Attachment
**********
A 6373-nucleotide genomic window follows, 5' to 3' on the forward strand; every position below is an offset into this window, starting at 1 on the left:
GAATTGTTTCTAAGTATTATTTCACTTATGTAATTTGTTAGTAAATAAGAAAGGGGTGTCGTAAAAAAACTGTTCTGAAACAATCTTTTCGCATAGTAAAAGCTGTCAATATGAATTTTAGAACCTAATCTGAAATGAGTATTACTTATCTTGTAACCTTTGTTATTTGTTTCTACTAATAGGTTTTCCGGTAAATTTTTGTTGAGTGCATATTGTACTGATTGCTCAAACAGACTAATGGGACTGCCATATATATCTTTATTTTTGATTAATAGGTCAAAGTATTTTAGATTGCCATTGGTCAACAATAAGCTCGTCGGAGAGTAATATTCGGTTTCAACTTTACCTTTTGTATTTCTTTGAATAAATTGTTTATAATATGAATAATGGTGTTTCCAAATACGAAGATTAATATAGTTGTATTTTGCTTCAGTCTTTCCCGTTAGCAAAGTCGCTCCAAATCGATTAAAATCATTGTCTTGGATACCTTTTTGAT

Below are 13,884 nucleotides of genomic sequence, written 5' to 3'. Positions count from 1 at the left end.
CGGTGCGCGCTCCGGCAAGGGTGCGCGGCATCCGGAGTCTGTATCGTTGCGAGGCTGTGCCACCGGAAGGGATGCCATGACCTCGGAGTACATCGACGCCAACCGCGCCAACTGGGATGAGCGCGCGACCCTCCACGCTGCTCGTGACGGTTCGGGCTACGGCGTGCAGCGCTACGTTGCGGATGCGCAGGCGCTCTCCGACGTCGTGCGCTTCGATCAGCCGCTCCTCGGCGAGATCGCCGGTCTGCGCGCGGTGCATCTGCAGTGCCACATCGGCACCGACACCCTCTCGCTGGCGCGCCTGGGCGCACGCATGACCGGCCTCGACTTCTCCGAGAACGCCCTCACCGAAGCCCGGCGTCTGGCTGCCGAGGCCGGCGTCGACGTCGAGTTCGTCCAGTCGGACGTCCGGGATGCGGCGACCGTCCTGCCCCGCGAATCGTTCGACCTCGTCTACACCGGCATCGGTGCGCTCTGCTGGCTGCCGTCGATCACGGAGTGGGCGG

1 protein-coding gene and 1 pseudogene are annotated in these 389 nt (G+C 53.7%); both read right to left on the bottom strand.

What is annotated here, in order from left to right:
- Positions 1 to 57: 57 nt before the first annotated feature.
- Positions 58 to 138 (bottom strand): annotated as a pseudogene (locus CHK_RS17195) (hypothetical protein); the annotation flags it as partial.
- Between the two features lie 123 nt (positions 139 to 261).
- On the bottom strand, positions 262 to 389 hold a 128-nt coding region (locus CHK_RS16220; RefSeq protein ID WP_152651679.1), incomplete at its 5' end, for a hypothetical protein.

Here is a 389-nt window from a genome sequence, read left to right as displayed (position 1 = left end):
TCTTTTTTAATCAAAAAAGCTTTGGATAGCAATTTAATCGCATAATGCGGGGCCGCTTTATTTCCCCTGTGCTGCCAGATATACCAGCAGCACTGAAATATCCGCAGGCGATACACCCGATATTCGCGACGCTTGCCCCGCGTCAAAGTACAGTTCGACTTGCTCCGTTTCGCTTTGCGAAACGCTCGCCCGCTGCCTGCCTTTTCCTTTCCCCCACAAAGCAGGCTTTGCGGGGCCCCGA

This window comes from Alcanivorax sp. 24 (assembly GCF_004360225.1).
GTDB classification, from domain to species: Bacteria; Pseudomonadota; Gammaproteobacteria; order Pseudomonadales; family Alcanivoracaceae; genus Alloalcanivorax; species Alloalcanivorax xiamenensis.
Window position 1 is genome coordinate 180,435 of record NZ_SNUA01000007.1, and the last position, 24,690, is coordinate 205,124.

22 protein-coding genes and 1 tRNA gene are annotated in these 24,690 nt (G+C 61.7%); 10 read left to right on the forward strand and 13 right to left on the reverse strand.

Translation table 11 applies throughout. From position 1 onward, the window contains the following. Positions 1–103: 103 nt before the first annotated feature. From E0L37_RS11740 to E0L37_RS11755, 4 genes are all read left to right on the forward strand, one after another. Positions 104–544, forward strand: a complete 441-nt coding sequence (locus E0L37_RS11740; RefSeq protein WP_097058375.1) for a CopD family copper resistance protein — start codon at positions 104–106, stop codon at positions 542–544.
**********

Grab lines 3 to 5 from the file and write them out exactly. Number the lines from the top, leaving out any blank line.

Below are 13,884 nucleotides of genomic sequence, written 5' to 3'. Positions count from 1 at the left end.
CGGTGCGCGCTCCGGCAAGGGTGCGCGGCATCCGGAGTCTGTATCGTTGCGAGGCTGTGCCACCGGAAGGGATGCCATGACCTCGGAGTACATCGACGCCAACCGCGCCAACTGGGATGAGCGCGCGACCCTCCACGCTGCTCGTGACGGTTCGGGCTACGGCGTGCAGCGCTACGTTGCGGATGCGCAGGCGCTCTCCGACGTCGTGCGCTTCGATCAGCCGCTCCTCGGCGAGATCGCCGGTCTGCGCGCGGTGCATCTGCAGTGCCACATCGGCACCGACACCCTCTCGCTGGCGCGCCTGGGCGCACGCATGACCGGCCTCGACTTCTCCGAGAACGCCCTCACCGAAGCCCGGCGTCTGGCTGCCGAGGCCGGCGTCGACGTCGAGTTCGTCCAGTCGGACGTCCGGGATGCGGCGACCGTCCTGCCCCGCGAATCGTTCGACCTCGTCTACACCGGCATCGGTGCGCTCTGCTGGCTGCCGTCGATCACGGAGTGGGCGG

1 protein-coding gene and 1 pseudogene are annotated in these 389 nt (G+C 53.7%); both read right to left on the bottom strand.